In ceramics, it is used primarily in clays and glazes to achieve fired speckle. This is the same material as manganese dioxide powder, it is simply not ground to a fine powder. Typically a 60-80 mesh material is used in amounts around 0.2-0.3% in bodies firing from cone 4-6. The granular particles do not melt at cone 6 but they will bleed into glazes. They begin to decompose at cone 7, and thus will bloat bodies containing them at that temperature and up.
Pyrolusite ore is a source of manganese used widely in industry for the manufacture of manganese steel, alkaline batteries, decolorizing glass agents, and in ceramic bodies and glazes. Pyrolusite can contain small amounts of quartz (e.g. 3%) as well as barium compounds (e.g. 2%) and trace amounts of lead (e.g. 0.2%). It is typically about 75% MnO2.
G2934Y glaze on Standard #112 body at cone 6
This silky matte glaze produces an appearance very similar to dolomite matte glazed ware fired in cone 10 reduction. The degree of matteness can be controlled by the cooling rate of the firing. Although this body is made by Standard Ceramics, the effect would be similar using speckled bodies made by other manufacturers also. These pieces made by Tom Friedman.
The penetrating power of granular manganese specks
Firing: Cone 6 oxidation. Glaze: G2934 matte. The body contains 0.2% manganese 60-80 mesh. Multiple layers of the underglaze are not able to prevent the manganese from bleeding through to stain the surface.
Decomposing manganese granular particles in a buff stoneware causing it to bloat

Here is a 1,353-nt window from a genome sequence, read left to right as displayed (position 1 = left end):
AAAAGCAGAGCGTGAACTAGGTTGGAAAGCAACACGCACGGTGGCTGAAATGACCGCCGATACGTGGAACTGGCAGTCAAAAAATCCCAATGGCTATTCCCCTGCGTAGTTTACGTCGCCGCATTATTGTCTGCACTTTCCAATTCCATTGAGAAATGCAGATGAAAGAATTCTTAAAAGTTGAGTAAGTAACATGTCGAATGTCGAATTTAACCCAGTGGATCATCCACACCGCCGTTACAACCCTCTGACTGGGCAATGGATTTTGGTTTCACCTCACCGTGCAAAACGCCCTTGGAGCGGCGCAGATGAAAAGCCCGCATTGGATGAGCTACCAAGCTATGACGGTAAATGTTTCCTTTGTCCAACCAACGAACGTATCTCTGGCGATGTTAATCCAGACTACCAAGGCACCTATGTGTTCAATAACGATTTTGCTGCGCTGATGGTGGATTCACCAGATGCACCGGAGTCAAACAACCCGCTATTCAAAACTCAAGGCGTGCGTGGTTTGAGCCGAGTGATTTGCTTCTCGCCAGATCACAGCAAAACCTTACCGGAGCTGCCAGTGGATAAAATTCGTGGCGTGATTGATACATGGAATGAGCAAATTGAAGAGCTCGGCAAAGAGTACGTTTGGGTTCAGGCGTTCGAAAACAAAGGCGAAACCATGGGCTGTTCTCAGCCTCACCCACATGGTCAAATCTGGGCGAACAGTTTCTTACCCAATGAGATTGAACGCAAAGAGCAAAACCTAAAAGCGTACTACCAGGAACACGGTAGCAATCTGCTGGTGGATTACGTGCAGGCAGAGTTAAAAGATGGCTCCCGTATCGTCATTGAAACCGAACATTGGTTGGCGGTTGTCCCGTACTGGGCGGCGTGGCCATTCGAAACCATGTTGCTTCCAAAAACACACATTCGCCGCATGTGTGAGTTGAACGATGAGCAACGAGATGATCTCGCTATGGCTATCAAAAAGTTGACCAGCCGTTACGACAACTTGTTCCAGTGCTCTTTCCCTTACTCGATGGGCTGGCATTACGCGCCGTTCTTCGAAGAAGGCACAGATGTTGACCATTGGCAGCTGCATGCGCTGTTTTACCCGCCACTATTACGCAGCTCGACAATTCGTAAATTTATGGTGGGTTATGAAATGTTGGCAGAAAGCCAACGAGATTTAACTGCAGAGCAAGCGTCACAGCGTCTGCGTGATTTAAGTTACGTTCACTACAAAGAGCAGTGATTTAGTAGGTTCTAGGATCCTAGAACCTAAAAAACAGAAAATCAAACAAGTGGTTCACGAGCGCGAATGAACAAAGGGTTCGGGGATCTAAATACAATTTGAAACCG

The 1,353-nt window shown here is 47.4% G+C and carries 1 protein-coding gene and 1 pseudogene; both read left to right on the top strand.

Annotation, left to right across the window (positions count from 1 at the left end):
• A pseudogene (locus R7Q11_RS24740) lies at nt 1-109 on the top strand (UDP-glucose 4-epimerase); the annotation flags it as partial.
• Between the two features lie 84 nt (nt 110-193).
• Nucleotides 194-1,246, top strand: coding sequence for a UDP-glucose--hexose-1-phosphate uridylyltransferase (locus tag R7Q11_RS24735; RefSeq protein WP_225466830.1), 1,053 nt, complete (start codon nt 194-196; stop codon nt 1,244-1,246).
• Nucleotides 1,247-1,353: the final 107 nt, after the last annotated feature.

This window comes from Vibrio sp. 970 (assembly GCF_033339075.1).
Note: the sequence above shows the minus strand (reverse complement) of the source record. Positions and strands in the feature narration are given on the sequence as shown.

A cone 6 stoneware with 0.3% 60/80 mesh manganese granular (Plainsman M340). Fired from cone 4 (bottom) to cone 8 (top). It is normally stable to cone 8, with the manganese it begins to bloat at cone 7. The particles of manganese generate gases as they decompose and melt, these produce volumes and pressures sufficiently suddenly that closing channels within the maturing body are unable to vent them out.
Are manganese speckled clay bodies a toxicity hazard?
Before jumping to conclusions consider all the factors that relate. This is M340S, it is fired at cone 6. That temperature is a "sweet spot" for this effect, high enough for the particles to bleed and low enough they do not bloat the body. Such bodies contain only about 0.2% of 60-80 mesh granular manganese (compare this to many glazes that employ 5% powdered manganese as a colorant). Further, the vast majority of the manganese particles are encapsulated within the clay matrix. The tiny percentage exposed at the body surface are under the glaze. It is not the manganese particles themselves that expose at the glaze surface. Rather particle surfaces that contact the underside of the glaze bleed out into it from below, doing so as a function the glaze thickness, opacity and melt fluidity. Thus, food contact with a glass surface having isolated manganese-pigmented regions is not at all the same thing as with raw manganese metal. Consider also that the total area of manganese-stained glass on a functional surface is extremely small for this effect.